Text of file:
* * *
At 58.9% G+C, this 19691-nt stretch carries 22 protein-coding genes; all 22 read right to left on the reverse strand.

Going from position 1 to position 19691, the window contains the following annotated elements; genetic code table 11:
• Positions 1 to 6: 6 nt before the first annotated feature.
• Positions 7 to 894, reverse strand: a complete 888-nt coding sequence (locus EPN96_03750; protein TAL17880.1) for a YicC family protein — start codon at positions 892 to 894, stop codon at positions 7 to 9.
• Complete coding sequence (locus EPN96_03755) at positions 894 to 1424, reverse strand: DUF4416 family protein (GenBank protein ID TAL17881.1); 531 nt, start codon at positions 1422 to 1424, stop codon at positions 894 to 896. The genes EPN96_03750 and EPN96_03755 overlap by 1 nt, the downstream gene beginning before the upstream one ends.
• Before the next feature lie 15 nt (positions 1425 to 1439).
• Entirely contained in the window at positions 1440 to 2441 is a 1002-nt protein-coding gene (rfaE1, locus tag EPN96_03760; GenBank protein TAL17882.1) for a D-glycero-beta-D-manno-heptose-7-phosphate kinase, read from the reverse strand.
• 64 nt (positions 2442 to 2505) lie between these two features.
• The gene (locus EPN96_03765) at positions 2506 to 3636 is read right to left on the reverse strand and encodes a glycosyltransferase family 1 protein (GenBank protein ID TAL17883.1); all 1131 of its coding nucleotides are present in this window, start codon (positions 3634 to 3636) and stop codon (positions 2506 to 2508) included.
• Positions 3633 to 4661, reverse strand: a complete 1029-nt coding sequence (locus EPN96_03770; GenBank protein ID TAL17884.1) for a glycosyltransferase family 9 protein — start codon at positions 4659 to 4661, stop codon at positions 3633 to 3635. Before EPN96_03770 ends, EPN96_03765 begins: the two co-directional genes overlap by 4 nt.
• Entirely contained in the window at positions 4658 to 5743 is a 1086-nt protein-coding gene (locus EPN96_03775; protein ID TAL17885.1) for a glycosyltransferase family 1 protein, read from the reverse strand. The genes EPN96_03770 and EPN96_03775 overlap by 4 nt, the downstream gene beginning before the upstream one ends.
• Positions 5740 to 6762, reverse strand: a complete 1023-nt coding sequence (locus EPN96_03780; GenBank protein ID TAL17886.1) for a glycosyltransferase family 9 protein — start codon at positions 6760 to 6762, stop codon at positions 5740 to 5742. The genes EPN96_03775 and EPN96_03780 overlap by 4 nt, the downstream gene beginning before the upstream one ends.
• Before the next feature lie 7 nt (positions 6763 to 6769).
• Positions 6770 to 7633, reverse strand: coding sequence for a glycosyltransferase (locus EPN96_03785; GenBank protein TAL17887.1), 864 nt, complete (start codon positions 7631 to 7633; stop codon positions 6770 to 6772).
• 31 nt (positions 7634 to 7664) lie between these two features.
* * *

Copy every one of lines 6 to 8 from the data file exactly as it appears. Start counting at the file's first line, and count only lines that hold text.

• Before the next feature lie 15 nt (positions 1425 to 1439).
• Entirely contained in the window at positions 1440 to 2441 is a 1002-nt protein-coding gene (rfaE1, locus tag EPN96_03760; GenBank protein TAL17882.1) for a D-glycero-beta-D-manno-heptose-7-phosphate kinase, read from the reverse strand.
• 64 nt (positions 2442 to 2505) lie between these two features.